In opposition to the rational thinking of the Enlightenment, Romantics often seek the sublime.
"The passion caused by the great and sublime in nature . . . is Astonishment; and astonishment is that state of the soul, in which all its motions are suspended, with some degree of horror. In this case the mind is so entirely filled with its object, that it cannot entertain any other." [Edmund Burke, On the Sublime , 1756 ed. J. T. Bolton. 58]
The Sublime Experience
Sublime experiences, whether in nature or in art, inspire awe and reverence, and an emotional understanding that transcends rational thought and words or language. For Romantics, the sublime is a meeting of the subjective-internal (emotional) and the objective-external (natural world): we allow our emotions to overwhelm our rationality as we experience the wonder of creation.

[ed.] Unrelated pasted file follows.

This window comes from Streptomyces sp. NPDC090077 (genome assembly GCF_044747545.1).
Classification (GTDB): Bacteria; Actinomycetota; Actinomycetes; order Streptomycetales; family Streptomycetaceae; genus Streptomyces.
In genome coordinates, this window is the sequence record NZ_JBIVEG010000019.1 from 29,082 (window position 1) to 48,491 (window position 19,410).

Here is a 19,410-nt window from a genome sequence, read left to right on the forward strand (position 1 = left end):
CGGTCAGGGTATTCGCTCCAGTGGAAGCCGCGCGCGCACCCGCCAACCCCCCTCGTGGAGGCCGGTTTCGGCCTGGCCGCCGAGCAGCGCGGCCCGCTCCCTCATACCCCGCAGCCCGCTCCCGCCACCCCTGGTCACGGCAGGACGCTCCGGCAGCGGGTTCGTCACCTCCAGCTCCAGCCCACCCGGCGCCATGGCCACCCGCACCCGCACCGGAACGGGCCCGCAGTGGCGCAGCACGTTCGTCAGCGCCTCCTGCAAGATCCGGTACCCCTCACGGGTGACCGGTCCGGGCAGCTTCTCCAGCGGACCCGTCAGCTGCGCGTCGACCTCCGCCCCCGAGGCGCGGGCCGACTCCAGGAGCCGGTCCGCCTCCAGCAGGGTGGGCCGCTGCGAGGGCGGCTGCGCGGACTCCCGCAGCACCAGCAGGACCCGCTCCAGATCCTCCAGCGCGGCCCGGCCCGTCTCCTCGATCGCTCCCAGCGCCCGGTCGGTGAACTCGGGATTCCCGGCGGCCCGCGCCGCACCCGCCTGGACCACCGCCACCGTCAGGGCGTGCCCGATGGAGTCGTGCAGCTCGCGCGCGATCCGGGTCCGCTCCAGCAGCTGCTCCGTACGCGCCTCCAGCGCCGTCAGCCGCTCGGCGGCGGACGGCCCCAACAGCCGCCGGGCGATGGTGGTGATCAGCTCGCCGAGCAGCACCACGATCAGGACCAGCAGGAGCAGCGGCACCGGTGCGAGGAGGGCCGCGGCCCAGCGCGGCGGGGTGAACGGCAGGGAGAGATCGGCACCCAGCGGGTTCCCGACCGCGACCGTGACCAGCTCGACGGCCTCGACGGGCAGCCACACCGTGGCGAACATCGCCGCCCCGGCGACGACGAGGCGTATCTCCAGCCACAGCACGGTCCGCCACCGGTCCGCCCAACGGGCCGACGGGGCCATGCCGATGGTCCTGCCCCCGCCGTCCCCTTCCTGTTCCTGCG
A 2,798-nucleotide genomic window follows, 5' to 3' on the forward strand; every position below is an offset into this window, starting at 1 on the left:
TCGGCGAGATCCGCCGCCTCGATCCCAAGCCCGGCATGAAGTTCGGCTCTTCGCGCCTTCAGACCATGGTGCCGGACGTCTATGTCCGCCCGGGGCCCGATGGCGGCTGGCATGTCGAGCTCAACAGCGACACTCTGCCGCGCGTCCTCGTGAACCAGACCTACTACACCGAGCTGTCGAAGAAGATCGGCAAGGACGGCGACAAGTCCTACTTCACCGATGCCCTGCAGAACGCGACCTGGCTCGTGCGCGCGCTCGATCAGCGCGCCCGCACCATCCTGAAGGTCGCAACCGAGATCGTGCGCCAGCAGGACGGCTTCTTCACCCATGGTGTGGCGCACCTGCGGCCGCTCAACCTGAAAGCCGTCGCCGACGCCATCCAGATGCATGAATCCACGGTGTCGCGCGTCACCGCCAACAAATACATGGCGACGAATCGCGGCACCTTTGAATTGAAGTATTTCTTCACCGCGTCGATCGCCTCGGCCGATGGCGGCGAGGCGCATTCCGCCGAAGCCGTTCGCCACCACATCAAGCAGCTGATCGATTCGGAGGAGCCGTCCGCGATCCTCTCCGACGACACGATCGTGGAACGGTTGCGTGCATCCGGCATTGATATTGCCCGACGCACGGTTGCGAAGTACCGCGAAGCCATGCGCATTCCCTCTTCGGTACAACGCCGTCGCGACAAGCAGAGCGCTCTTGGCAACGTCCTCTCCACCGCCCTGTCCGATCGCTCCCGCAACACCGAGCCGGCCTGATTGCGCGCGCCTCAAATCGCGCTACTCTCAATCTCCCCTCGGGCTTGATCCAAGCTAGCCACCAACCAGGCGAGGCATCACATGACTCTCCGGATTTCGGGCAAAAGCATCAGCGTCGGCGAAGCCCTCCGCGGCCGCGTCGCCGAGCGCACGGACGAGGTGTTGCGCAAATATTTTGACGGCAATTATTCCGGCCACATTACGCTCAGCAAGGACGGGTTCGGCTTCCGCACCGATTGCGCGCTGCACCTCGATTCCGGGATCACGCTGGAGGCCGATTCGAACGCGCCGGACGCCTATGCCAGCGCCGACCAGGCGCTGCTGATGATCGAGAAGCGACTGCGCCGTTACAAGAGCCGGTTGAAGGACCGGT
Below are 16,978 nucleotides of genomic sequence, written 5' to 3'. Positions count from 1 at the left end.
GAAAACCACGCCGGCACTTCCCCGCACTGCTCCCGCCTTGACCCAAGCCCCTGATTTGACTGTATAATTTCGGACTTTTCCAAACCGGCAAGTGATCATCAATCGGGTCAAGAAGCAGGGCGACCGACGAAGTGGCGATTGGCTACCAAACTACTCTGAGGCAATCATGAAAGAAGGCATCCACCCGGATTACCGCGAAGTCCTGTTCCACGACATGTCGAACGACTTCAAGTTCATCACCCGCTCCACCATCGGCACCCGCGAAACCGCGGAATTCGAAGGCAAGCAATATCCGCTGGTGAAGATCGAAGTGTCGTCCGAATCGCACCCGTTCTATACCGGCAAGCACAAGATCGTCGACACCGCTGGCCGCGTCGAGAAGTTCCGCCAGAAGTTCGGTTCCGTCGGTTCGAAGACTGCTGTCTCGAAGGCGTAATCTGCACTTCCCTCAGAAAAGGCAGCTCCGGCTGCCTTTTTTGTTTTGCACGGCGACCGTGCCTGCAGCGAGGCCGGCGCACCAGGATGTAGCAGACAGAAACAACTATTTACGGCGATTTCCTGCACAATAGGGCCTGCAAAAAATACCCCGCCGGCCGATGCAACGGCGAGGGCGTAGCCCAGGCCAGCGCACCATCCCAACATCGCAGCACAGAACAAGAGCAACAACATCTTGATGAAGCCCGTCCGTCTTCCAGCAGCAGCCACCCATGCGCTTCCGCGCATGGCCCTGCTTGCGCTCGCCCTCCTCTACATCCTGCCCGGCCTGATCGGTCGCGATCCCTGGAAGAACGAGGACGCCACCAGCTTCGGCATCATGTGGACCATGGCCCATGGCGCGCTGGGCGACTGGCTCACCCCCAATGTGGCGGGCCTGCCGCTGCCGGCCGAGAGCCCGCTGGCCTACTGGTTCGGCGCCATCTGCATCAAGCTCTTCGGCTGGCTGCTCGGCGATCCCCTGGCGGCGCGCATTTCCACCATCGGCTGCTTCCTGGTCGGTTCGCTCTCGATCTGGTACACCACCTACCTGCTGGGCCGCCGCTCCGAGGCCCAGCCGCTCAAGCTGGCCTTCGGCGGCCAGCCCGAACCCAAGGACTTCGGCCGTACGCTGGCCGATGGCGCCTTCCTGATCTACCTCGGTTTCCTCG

The Enlightened scientist rationally observes the natural world, isolating and shutting off his emotions and biases to understand objective, quantifiable truths in the form of facts. The Romantic participates emotionally and imaginatively with the natural world, actively breaking down the very same walls so carefully erected by the Enlightenment.
Because the sublime is emotional, it is traditionally considered something one must experience alone. It's no coincidence that Rousseau's last work was titled Reveries of a Solitary Walker. Note how Wordsworth writes of himself experiencing nature alone. Note how Victor Frankenstein finds peace either walking in the mountains or sailing alone. The Romantic does not go up in the hills with his buddies and a 12 pack of Keystone Lite; he wanders the wilderness or back roads alone: the cowboy riding off into the sunset.